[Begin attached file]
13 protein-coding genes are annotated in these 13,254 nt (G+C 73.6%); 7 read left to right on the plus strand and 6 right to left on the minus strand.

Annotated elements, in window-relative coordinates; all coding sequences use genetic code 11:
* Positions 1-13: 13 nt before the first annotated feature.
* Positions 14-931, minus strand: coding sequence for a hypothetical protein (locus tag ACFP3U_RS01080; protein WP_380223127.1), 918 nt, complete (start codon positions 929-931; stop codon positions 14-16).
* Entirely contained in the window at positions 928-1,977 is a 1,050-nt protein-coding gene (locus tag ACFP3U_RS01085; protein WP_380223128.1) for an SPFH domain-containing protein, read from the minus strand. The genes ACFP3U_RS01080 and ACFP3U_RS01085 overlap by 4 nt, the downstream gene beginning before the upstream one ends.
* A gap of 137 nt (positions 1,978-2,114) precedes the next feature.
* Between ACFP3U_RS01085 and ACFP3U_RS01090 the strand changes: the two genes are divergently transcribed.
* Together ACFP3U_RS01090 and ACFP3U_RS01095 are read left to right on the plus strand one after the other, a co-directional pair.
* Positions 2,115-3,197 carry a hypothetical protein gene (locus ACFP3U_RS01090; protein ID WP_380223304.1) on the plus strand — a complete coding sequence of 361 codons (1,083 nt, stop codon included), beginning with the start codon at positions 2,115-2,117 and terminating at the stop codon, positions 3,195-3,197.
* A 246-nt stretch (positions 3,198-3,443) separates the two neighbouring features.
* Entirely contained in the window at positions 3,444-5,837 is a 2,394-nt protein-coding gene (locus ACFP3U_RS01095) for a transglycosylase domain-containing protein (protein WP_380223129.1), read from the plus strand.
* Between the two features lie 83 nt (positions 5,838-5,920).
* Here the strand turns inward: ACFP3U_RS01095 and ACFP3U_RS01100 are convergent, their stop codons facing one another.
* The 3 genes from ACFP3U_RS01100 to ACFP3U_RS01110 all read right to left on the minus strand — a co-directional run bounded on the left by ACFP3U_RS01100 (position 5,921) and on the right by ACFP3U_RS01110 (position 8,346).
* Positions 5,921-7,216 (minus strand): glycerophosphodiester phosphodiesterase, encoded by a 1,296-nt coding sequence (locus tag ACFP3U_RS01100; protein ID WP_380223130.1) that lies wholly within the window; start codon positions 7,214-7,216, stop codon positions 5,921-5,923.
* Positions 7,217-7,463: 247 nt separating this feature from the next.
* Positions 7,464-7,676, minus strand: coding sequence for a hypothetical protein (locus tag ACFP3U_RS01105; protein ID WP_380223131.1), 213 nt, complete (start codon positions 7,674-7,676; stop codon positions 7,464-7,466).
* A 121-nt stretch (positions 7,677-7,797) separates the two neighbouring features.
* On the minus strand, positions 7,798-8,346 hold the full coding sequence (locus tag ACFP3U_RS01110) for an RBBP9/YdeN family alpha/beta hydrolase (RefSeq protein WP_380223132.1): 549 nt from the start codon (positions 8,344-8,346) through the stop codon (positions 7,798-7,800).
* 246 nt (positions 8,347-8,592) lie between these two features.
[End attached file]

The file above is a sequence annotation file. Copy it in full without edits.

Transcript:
13 protein-coding genes are annotated in these 13,254 nt (G+C 73.6%); 7 read left to right on the plus strand and 6 right to left on the minus strand.

Annotated elements, in window-relative coordinates; all coding sequences use genetic code 11:
* Positions 1-13: 13 nt before the first annotated feature.
* Positions 14-931, minus strand: coding sequence for a hypothetical protein (locus tag ACFP3U_RS01080; protein WP_380223127.1), 918 nt, complete (start codon positions 929-931; stop codon positions 14-16).
* Entirely contained in the window at positions 928-1,977 is a 1,050-nt protein-coding gene (locus tag ACFP3U_RS01085; protein WP_380223128.1) for an SPFH domain-containing protein, read from the minus strand. The genes ACFP3U_RS01080 and ACFP3U_RS01085 overlap by 4 nt, the downstream gene beginning before the upstream one ends.
* A gap of 137 nt (positions 1,978-2,114) precedes the next feature.
* Between ACFP3U_RS01085 and ACFP3U_RS01090 the strand changes: the two genes are divergently transcribed.
* Together ACFP3U_RS01090 and ACFP3U_RS01095 are read left to right on the plus strand one after the other, a co-directional pair.
* Positions 2,115-3,197 carry a hypothetical protein gene (locus ACFP3U_RS01090; protein ID WP_380223304.1) on the plus strand — a complete coding sequence of 361 codons (1,083 nt, stop codon included), beginning with the start codon at positions 2,115-2,117 and terminating at the stop codon, positions 3,195-3,197.
* A 246-nt stretch (positions 3,198-3,443) separates the two neighbouring features.
* Entirely contained in the window at positions 3,444-5,837 is a 2,394-nt protein-coding gene (locus ACFP3U_RS01095) for a transglycosylase domain-containing protein (protein WP_380223129.1), read from the plus strand.
* Between the two features lie 83 nt (positions 5,838-5,920).
* Here the strand turns inward: ACFP3U_RS01095 and ACFP3U_RS01100 are convergent, their stop codons facing one another.
* The 3 genes from ACFP3U_RS01100 to ACFP3U_RS01110 all read right to left on the minus strand — a co-directional run bounded on the left by ACFP3U_RS01100 (position 5,921) and on the right by ACFP3U_RS01110 (position 8,346).
* Positions 5,921-7,216 (minus strand): glycerophosphodiester phosphodiesterase, encoded by a 1,296-nt coding sequence (locus tag ACFP3U_RS01100; protein ID WP_380223130.1) that lies wholly within the window; start codon positions 7,214-7,216, stop codon positions 5,921-5,923.
* Positions 7,217-7,463: 247 nt separating this feature from the next.
* Positions 7,464-7,676, minus strand: coding sequence for a hypothetical protein (locus tag ACFP3U_RS01105; protein ID WP_380223131.1), 213 nt, complete (start codon positions 7,674-7,676; stop codon positions 7,464-7,466).
* A 121-nt stretch (positions 7,677-7,797) separates the two neighbouring features.
* On the minus strand, positions 7,798-8,346 hold the full coding sequence (locus tag ACFP3U_RS01110) for an RBBP9/YdeN family alpha/beta hydrolase (RefSeq protein WP_380223132.1): 549 nt from the start codon (positions 8,344-8,346) through the stop codon (positions 7,798-7,800).
* 246 nt (positions 8,347-8,592) lie between these two features.